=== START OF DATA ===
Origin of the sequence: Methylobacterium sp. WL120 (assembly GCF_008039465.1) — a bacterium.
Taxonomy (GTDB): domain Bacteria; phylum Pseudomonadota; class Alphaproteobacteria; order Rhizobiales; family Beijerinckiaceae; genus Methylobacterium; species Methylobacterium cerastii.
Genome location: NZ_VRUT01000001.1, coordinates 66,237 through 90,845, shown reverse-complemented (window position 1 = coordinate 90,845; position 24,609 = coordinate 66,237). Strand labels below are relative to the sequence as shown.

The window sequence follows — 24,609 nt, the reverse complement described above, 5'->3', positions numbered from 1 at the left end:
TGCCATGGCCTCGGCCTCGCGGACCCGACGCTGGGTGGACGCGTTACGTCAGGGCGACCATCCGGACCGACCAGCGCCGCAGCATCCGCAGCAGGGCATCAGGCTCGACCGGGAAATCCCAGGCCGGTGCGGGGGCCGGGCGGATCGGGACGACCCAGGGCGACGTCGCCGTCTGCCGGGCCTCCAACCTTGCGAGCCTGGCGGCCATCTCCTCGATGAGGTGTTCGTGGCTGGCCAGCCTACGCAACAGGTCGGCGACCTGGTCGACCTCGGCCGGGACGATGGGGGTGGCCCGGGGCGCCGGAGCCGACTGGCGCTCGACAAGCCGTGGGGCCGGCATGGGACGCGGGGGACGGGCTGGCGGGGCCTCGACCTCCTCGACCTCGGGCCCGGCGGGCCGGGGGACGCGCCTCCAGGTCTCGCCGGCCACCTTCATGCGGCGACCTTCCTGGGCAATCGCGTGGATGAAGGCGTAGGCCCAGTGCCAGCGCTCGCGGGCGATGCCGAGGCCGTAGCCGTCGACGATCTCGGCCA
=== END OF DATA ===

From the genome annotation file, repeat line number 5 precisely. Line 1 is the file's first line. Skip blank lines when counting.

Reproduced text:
TGCCATGGCCTCGGCCTCGCGGACCCGACGCTGGGTGGACGCGTTACGTCAGGGCGACCATCCGGACCGACCAGCGCCGCAGCATCCGCAGCAGGGCATCAGGCTCGACCGGGAAATCCCAGGCCGGTGCGGGGGCCGGGCGGATCGGGACGACCCAGGGCGACGTCGCCGTCTGCCGGGCCTCCAACCTTGCGAGCCTGGCGGCCATCTCCTCGATGAGGTGTTCGTGGCTGGCCAGCCTACGCAACAGGTCGGCGACCTGGTCGACCTCGGCCGGGACGATGGGGGTGGCCCGGGGCGCCGGAGCCGACTGGCGCTCGACAAGCCGTGGGGCCGGCATGGGACGCGGGGGACGGGCTGGCGGGGCCTCGACCTCCTCGACCTCGGGCCCGGCGGGCCGGGGGACGCGCCTCCAGGTCTCGCCGGCCACCTTCATGCGGCGACCTTCCTGGGCAATCGCGTGGATGAAGGCGTAGGCCCAGTGCCAGCGCTCGCGGGCGATGCCGAGGCCGTAGCCGTCGACGATCTCGGCCA